But Donalds had achieved something more significant: an in with the upper echelons of Florida government. “We need to show strong support for our bold and courageous Governor who is doing what he said he would do for Florida’s children,” she gushed in a Facebook post in 2019. “Such exciting times!” That same year, she told the Tampa Bay Times, “My time on the School Board really led me to conclude that the best prescription for school reform is the free market.”
True to her word, over the next few years, Donalds began to build an empire around Hillsdale’s charter schools. In 2017 she had quietly launched OptimaEd, a for-profit company with the explicit intention of expanding Hillsdale’s network of schools. According to an early version of the company’s LinkedIn page, “Optima’s goal is the successful launch of Hillsdale College Barney Charter School Initiative classical academies and other schools of excellence across the state of Florida.” In addition to OptimaEd, Donalds also launched another charter school management company called Classical Schools Network Inc., and a nonprofit, the Optima Foundation, both of which fundraise for the Hillsdale classical academies that Donalds’ company manages.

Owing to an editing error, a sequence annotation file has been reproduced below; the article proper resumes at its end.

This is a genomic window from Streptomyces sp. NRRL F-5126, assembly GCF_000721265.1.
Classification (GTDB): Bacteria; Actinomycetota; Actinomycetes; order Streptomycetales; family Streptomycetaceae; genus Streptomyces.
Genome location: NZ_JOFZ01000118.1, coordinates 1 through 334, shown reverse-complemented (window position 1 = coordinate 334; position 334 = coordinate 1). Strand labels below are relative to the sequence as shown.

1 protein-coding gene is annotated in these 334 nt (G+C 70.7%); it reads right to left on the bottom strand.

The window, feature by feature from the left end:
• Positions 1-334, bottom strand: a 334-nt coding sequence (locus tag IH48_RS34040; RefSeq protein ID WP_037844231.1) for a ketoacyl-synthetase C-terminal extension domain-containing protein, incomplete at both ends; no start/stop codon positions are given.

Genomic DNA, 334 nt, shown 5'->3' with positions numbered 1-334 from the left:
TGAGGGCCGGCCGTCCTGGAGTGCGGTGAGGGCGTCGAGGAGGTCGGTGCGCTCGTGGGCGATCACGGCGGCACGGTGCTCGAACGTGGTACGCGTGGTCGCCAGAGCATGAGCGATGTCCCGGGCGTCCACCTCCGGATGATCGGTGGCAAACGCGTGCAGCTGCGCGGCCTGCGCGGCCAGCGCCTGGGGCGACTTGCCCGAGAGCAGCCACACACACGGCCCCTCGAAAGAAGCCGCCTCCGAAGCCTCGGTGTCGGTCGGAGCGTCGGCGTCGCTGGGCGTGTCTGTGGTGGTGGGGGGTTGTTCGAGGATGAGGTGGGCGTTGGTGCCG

In the time since Donalds began advocating for school choice, charter schools have proliferated in Florida: In 2022, nearly 362,000 of the state’s students were enrolled in charter schools, up from just more than 200,000 in 2013. According to a 2023 report by the education advocacy group Network for Public Education, about half of Florida’s charter schools are run by for-profit companies, compared with 17 percent nationwide.
Donalds’ companies are among those cashing in on the Florida charter school boom. In 2021, with the help of the Hillsdale team, she launched Naples Classical Academy, a 70,000-foot campus just 15 miles away from Mason Classical Academy. In addition to Naples Classical, Optima manages four other classical schools. Through these contracts, OptimaEd brings in a tidy profit each year: The company charges a fee of between 10 and 12 percent for its services. At Naples Classical Academy, for example, in the 2021–2022 school year, the last year for which a financial audit is available, the school brought in a gross revenue of nearly $10.5 million—netting a fee of about $1.2 million for Optima. At the same time, Donalds’ Optima Foundation is raking in donations for the schools that her company manages.